KODIAK — Recently, I learned about a community in the town of Roseto, Pennsylvania. The predominantly Italian-American population was studied in the 1950s because — despite their affinity for jugs of wine, meatballs fried in lard and cigars — they had startling vitality. The research done on the community was published in 1964 in the “Journal of the American Medical Association” and found that their close-knit family structure was their secret to longevity. Specifically, the group had much lower rates of heart attack and mortality compared to surrounding communities.
The reason the close-knit structure was effective, researchers believe, is because it cultivated a lower-stress environment. Stress in the mind manifests in the body as disease. Under stress, our reptilian brain produces and releases adrenaline into the bloodstream and it builds into inflammation — a major cause of chronic disease and mortality.
In articles, the town of Roseto in the 1960s is described similar to the way “old timers” describe Kodiak. I’ve heard that in the past, our community would look out for one another’s children, how neighbors would help each other and how families would support and connect from within and strive to maintain solidarity.
I moved to Kodiak four years ago, and in that short time alone I’ve seen a drastic and ever-more-negative change in the community’s attitude towards each other. And while I understand the concept behind groups such as “Say What You Want Kodiak,” “Kodiak Wanted” and “Kodiak Island Crime Talk & Neighborhood Watch” (that they exist to inform the community of potential harms), the reality is that social media has become an open-forum for creating conflict and shaming. And, from what I understand, the last group mentioned isn’t even mediated by someone who lives in Kodiak.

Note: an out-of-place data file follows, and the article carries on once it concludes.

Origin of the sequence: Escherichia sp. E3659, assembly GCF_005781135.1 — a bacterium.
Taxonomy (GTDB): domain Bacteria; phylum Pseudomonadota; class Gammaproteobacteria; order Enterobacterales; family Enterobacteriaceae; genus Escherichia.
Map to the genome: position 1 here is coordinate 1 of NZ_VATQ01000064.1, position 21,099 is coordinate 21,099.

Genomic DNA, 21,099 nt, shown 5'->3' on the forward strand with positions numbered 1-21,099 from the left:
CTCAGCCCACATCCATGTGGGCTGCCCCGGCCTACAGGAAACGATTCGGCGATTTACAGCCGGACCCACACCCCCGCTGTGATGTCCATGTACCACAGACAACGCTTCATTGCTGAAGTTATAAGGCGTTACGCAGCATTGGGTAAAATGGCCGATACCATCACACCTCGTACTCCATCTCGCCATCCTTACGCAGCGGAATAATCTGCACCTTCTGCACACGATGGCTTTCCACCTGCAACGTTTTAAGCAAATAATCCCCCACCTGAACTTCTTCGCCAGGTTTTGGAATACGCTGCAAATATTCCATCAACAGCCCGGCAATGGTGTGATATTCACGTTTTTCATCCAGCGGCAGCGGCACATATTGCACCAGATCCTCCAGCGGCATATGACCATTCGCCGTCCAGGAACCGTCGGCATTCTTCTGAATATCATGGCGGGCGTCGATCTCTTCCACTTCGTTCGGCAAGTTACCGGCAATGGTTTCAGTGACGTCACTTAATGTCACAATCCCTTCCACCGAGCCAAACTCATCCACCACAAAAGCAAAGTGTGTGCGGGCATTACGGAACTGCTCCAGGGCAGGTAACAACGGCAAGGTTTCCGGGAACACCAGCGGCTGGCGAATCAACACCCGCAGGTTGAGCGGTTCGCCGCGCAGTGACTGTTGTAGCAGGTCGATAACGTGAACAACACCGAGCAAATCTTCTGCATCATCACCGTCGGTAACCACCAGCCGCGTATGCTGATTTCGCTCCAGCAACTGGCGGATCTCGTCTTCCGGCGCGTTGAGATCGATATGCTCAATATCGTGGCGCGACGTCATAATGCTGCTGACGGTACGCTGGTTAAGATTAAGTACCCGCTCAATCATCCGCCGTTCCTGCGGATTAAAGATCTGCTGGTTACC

Not that I think that makes a difference, because, before leaving the groups, I saw the way residents of Kodiak treat each other in the comments. I can almost already hear the typing of the word “snowflake” if this letter gets posted in them. I won’t use the word “bullying,” because it’s been reduced to play-ground drama between children. And, although the spaces on these pages have become somewhat of a sandbox — posts about legal charges, struggles with drug addiction and mistakes made by someone’s child — it isn’t like sand thrown in one’s eye: easily washed out over time.
The scientific reality is that when you shame someone and attack them by exposure, there is a chemical response to that stress that manifests in the body in the form of disease if not healed. Therefore, these groups and comments disguised as “for your information” posts that claim to be for the betterment of our community, are, in reality, an immediate and measurable attack on a person that accumulates in their cells and results in shorter, less enjoyable lives. In effect, when we support the forums and groups which expose alleged and/or momentary failure, we collectively give someone an early death-wish in exchange for our entertainment.
I invite you to unjoin with me.